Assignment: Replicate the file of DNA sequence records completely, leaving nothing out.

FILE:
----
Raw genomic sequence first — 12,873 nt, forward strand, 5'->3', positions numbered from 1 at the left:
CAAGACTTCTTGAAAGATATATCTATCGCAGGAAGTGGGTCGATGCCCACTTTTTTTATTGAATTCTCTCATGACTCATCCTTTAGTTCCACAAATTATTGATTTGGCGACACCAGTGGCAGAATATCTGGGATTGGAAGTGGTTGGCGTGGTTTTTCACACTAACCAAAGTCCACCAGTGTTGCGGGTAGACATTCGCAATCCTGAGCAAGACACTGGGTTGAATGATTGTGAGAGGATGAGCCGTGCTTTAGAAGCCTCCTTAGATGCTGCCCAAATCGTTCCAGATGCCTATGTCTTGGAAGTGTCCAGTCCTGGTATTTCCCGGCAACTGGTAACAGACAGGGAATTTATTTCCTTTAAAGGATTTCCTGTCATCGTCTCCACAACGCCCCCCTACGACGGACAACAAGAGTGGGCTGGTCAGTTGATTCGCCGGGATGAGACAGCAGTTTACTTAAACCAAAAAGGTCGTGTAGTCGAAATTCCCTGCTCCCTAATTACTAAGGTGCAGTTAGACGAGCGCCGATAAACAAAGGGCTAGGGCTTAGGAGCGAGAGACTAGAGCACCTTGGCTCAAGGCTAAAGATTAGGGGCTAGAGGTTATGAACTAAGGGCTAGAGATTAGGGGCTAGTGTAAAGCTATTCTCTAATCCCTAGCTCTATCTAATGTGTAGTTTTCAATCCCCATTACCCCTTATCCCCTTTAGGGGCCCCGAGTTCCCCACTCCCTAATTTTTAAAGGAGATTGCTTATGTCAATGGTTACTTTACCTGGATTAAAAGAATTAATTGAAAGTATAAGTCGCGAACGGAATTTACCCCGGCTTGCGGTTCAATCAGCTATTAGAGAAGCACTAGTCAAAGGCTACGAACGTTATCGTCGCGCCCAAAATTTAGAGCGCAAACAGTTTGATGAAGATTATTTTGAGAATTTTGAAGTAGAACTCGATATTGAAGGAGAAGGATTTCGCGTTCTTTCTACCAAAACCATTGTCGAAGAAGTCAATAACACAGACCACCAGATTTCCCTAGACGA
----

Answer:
Raw genomic sequence first — 12,873 nt, forward strand, 5'->3', positions numbered from 1 at the left:
CAAGACTTCTTGAAAGATATATCTATCGCAGGAAGTGGGTCGATGCCCACTTTTTTTATTGAATTCTCTCATGACTCATCCTTTAGTTCCACAAATTATTGATTTGGCGACACCAGTGGCAGAATATCTGGGATTGGAAGTGGTTGGCGTGGTTTTTCACACTAACCAAAGTCCACCAGTGTTGCGGGTAGACATTCGCAATCCTGAGCAAGACACTGGGTTGAATGATTGTGAGAGGATGAGCCGTGCTTTAGAAGCCTCCTTAGATGCTGCCCAAATCGTTCCAGATGCCTATGTCTTGGAAGTGTCCAGTCCTGGTATTTCCCGGCAACTGGTAACAGACAGGGAATTTATTTCCTTTAAAGGATTTCCTGTCATCGTCTCCACAACGCCCCCCTACGACGGACAACAAGAGTGGGCTGGTCAGTTGATTCGCCGGGATGAGACAGCAGTTTACTTAAACCAAAAAGGTCGTGTAGTCGAAATTCCCTGCTCCCTAATTACTAAGGTGCAGTTAGACGAGCGCCGATAAACAAAGGGCTAGGGCTTAGGAGCGAGAGACTAGAGCACCTTGGCTCAAGGCTAAAGATTAGGGGCTAGAGGTTATGAACTAAGGGCTAGAGATTAGGGGCTAGTGTAAAGCTATTCTCTAATCCCTAGCTCTATCTAATGTGTAGTTTTCAATCCCCATTACCCCTTATCCCCTTTAGGGGCCCCGAGTTCCCCACTCCCTAATTTTTAAAGGAGATTGCTTATGTCAATGGTTACTTTACCTGGATTAAAAGAATTAATTGAAAGTATAAGTCGCGAACGGAATTTACCCCGGCTTGCGGTTCAATCAGCTATTAGAGAAGCACTAGTCAAAGGCTACGAACGTTATCGTCGCGCCCAAAATTTAGAGCGCAAACAGTTTGATGAAGATTATTTTGAGAATTTTGAAGTAGAACTCGATATTGAAGGAGAAGGATTTCGCGTTCTTTCTACCAAAACCATTGTCGAAGAAGTCAATAACACAGACCACCAGATTTCCCTAGACGA